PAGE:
Piedmont looks to finance $809m Tennessee plant

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Isometric view of proposed Tennessee lithium hydroxide plant
‘We believe our conversion method will be more efficient and environmentally sustainable’

Piedmont Lithium is looking for project financing and final permits for a proposed US$809 million lithium hydroxide plant in Tennessee, USA, after filing a definitive feasibility study outlining a solid economic case for a 30,000 tonnes-per-annum operation.

The planned capital expenditure is a material increase from the $572m capex in Piedmont’s March 2022 preliminary economic assessment, while projected steady-state LiOH all-in sustaining conversion costs at US$2952/tonne compare with $2572/t in the earlier study.

Piedmont has a $26,000/t lithium hydroxide sales price assumption in the DFS versus $22,000/t in the PEA.

It hopes to start plant construction in 2024 and will look to source 196,000tpa of 6% Li2O spodumene concentrate – purchased at market rates – from Ghana and Canada. Piedmont has offtake rights to 50% of spodumene concentrate output from Atlantic Lithium’s Ewoyaa project in Ghana and North American Lithium’s Authier project in Quebec.

ASX and Nasdaq-listed Piedmont says its Tennessee lithium hydroxide conversion flowsheet features Metso Outotec’s alkaline pressure leach conversion process rather than traditional acid roasting. It says eliminating sulphuric acid use cuts expected solid waste generation and air emissions.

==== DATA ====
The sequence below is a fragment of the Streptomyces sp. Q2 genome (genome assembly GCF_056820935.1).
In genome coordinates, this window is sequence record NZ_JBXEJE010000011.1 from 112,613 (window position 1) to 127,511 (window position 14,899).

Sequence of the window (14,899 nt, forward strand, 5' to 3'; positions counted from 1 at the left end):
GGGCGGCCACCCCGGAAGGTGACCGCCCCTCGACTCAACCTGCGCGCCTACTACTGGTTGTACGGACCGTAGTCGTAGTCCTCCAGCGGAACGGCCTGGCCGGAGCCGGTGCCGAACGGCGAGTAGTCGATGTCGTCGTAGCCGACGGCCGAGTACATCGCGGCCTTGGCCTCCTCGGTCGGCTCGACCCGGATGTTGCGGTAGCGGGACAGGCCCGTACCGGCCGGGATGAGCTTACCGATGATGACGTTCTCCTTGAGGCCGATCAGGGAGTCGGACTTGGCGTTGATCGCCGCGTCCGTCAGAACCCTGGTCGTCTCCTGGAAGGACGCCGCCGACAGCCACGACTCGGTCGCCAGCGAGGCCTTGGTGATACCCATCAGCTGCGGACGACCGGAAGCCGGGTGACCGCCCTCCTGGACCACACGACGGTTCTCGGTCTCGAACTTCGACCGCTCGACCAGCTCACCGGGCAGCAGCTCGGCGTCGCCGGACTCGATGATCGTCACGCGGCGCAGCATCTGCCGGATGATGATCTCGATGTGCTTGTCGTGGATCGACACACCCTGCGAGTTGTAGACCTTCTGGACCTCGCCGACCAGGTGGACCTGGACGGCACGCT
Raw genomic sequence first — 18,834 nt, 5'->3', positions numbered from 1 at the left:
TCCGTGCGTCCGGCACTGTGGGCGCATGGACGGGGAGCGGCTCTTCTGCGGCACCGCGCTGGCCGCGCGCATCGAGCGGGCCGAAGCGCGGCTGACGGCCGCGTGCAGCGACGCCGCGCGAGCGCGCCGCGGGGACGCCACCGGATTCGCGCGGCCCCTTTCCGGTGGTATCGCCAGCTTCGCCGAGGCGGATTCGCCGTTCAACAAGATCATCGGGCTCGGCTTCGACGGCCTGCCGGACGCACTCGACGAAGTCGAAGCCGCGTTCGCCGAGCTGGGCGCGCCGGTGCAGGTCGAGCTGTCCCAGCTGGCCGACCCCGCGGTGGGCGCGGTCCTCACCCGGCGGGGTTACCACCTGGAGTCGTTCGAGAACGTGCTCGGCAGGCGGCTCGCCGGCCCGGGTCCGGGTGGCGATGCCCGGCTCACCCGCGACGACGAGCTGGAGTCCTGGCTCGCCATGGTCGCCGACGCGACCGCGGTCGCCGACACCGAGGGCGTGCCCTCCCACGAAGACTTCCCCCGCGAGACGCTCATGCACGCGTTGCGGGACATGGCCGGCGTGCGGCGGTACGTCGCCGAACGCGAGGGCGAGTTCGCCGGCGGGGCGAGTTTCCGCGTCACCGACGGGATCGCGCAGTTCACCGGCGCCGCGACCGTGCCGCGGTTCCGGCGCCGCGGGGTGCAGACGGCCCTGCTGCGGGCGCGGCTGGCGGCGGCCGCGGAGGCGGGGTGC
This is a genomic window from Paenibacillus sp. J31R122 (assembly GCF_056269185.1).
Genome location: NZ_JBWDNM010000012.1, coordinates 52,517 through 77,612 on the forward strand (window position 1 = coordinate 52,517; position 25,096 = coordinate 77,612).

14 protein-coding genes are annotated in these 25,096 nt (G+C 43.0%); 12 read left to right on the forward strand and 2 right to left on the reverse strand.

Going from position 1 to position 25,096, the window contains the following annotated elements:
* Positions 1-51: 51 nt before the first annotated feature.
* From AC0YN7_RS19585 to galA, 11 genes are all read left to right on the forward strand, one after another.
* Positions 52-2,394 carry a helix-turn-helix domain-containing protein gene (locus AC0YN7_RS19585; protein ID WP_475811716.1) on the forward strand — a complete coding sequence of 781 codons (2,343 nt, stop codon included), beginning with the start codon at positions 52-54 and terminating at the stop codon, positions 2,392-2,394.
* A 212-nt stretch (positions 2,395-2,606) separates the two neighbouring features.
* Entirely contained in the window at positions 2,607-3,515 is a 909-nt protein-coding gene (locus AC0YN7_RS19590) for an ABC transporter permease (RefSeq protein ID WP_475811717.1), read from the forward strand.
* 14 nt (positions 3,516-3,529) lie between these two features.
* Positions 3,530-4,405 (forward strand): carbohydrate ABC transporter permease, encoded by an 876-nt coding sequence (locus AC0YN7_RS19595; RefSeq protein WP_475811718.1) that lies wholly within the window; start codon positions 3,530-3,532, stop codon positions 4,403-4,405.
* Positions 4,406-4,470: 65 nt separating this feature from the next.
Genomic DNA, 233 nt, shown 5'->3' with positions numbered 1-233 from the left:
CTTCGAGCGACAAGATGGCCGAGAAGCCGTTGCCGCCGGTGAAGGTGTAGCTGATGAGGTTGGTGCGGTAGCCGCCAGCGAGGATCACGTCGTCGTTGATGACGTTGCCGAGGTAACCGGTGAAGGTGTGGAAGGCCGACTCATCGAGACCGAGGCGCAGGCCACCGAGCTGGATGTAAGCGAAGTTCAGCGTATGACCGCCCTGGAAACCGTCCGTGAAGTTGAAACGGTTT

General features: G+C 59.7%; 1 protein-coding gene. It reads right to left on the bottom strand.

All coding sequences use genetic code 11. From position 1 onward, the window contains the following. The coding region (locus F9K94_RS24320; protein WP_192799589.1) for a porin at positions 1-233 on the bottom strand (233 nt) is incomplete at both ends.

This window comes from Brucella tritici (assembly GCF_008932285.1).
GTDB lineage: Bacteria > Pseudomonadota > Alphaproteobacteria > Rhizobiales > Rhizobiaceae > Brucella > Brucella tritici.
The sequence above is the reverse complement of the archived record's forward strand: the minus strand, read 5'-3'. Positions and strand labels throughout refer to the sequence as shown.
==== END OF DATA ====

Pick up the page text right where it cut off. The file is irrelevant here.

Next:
“We believe our entire conversion method will be more efficient and environmentally sustainable than conventional acid-roasting spodumene-to-hydroxide technologies, resulting in a process that is safer for employees, the environment and the community,” Piedmont says.

“While Metso Outotec’s pressure leach process is new to the lithium industry, it has been proven in other applications, and we expect it will be adopted and proven by other lithium producers ahead of our timeline.”

Piedmont CEO Keith Phillips said: “America’s pro-EV and battery manufacturing policies are providing an advantage to Piedmont at a time when many analysts are projecting lithium shortages to continue into the 2030s. Piedmont’s selection for a $141.7 million grant last year by the US Department of Energy exemplifies America’s commitment to developing a domestic lithium supply chain.”

Piedmont has US-based Kiewit Engineering doing front-end engineering design work on the proposed Tennessee plant. Primero Group Americas, part of ASX-listed NRW Holdings, is in charge of LiOH plant design.

Finland’s Metso Outotec has done pilot plant testwork using a spodumene concentrate sample derived from Piedmont’s Carolina lithium project. It started further bench-scale alkaline pressure leach testwork in the second half of last year using spodumene concentrate samples sourced from Ewoyaa and Authier.

ASX-listed Piedmont’s shares are up about 21% year-to-date at 80c, capitalising the company at circa-$1.5 billion.


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